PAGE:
The EU-UK Trade and Cooperation Agreement is a free trade agreement like no other: the first between parties negotiating from a position of regulatory convergence; the first trade deal in which the EU has accepted the principle of no tariffs and no quotas, but also the first trade deal which not only incorporates provisions that can broaden and deepen the Agreement’s scope, but also narrow it. However, at what cost are the parties willing to increase divergence, asks Totis Kotsonis (Pinsent Masons LLP)?
The deed is done. After an intense and unprecedented short period (nine months) of trade negotiations, the UK and the EU have agreed on a Trade and Cooperation Agreement (TCA). The TCA makes provisions for the Parties to review jointly the deal’s implementation every five years, and the joint Partnership Council which sits at the apex of a complex permanent governance structure, has the power to amend certain aspects of the Agreement.
More crucially perhaps, under certain conditions, each Party has the right to take swift unilateral trade defence measures to counter the significant negative effects of subsidies that the other Party might decide to grant to its domestic industries or businesses. In principle, such unilateral remedial measures may include the imposition of tariffs or quotas or even the suspension of parts of the Agreement.
More drastic measures might, in fact, be possible under a separate “rebalancing” mechanism for which the Agreement also provides. According to this, where there is significant divergence in the policies of the Parties in areas such as labour and environmental standards or subsidy control, the Party which considers that this divergence has a material impact on UK-EU trade or investment, can seek to “rebalance” the Agreement, again, by revising unilaterally its own commitment to grant, for example, tariff and quota-free access to its market.
To be clear, unilateral trade defence measures must be appropriate and proportionate at all times and are ultimately subject to independent oversight, in the guise of binding arbitration in the event of a dispute. Nonetheless, their incorporation in the TCA has the effect of introducing a potentially significant element of uncertainty for businesses, should either Party decide to diverge. This is quite unique for a free trade agreement, as free trade agreements normally seek to bring signatory parties closer and facilitate further trade between them.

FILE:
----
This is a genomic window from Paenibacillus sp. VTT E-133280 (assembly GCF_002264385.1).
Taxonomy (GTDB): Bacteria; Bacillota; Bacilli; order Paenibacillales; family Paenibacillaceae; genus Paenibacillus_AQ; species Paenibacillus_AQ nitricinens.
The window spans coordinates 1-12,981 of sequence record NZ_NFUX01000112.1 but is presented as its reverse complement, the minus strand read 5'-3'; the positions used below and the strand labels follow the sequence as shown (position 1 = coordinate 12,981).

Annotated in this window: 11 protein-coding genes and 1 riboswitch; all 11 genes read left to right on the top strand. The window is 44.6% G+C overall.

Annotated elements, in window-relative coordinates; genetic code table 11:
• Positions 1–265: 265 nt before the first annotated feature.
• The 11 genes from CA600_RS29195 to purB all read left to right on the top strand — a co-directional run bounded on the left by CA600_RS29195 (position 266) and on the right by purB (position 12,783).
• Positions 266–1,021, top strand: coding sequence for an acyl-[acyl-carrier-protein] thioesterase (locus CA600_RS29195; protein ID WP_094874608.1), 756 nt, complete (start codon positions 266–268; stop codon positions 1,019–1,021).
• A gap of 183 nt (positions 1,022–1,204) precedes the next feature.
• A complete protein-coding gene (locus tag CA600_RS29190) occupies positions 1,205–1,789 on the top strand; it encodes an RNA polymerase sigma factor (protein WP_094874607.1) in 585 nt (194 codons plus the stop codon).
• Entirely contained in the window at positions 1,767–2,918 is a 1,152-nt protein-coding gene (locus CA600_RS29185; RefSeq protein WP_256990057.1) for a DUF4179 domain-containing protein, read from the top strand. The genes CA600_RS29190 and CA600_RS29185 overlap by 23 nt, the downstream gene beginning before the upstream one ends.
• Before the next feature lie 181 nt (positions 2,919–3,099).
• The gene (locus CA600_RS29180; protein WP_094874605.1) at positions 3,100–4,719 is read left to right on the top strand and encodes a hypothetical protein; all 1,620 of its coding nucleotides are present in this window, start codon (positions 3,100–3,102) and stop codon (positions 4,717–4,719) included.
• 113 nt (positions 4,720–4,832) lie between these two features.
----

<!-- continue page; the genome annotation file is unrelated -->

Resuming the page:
Indeed, whilst rebalancing measures under the TCA would normally be expected to be temporary, after four years – or earlier if such measures have been frequent or imposed for periods longer than a year – either Party may request a review of the Agreement so as to take into account on a more permanent basis the divergence that has emerged in the Parties’ respective regulatory policies and standards.
Finally, the Agreement also incorporates a number of provisions that can lead to the termination of certain key parts of the Agreement or the termination of the Agreement in its entirety. Some of these termination provisions provide for a notice period of as little as three months, whilst certain others, allow the termination of the Agreement by either Party at will; without the need for any specific issues to have arisen or special circumstances to have occurred.
The deed is done? Perhaps. In principle, there is no obvious reason why the UK would wish to diverge substantially from the labour, environmental or subsidy standards it helped so much to shape as a member of the EU. However, there are two crucial unknowns at this stage: first, the extent to which UK regulatory policy is likely to be shaped by the desire to diverge as a means of asserting our sovereign right as a country to formulate our own regulatory policies. The second, and perhaps more complex factor, is the extent to which the need to facilitate trade agreements with other strategic partners might require the UK to diverge substantially from its current regulatory policies. If that were to materialise, it would have the effect of putting the UK in the unenviable position of having to prioritise one trade relationship over another, requiring it to decide whether the imposition of tariffs or quotas or the narrowing in scope of the TCA is a price worth paying for a deeper trading relationship with other strategic partners.
Substantial divergence from current TCA level playing field commitments would have another, perhaps less immediately obvious, ramification: distinguishing further between the regulatory frameworks of Northern Ireland and the rest of the UK. Political considerations aside, such a state of affairs can increase further costs for businesses needing to comply with two distinct regulatory systems within the country.
Ultimately, the question is whether the benefits of significant regulatory divergence can ever outweigh its potentially significant costs. Perhaps we will have the answer in due course.
This post represents the views of the author and not those of the Brexit blog, nor LSE. This is an updated version of an article first published on the Pinsent Masons blog.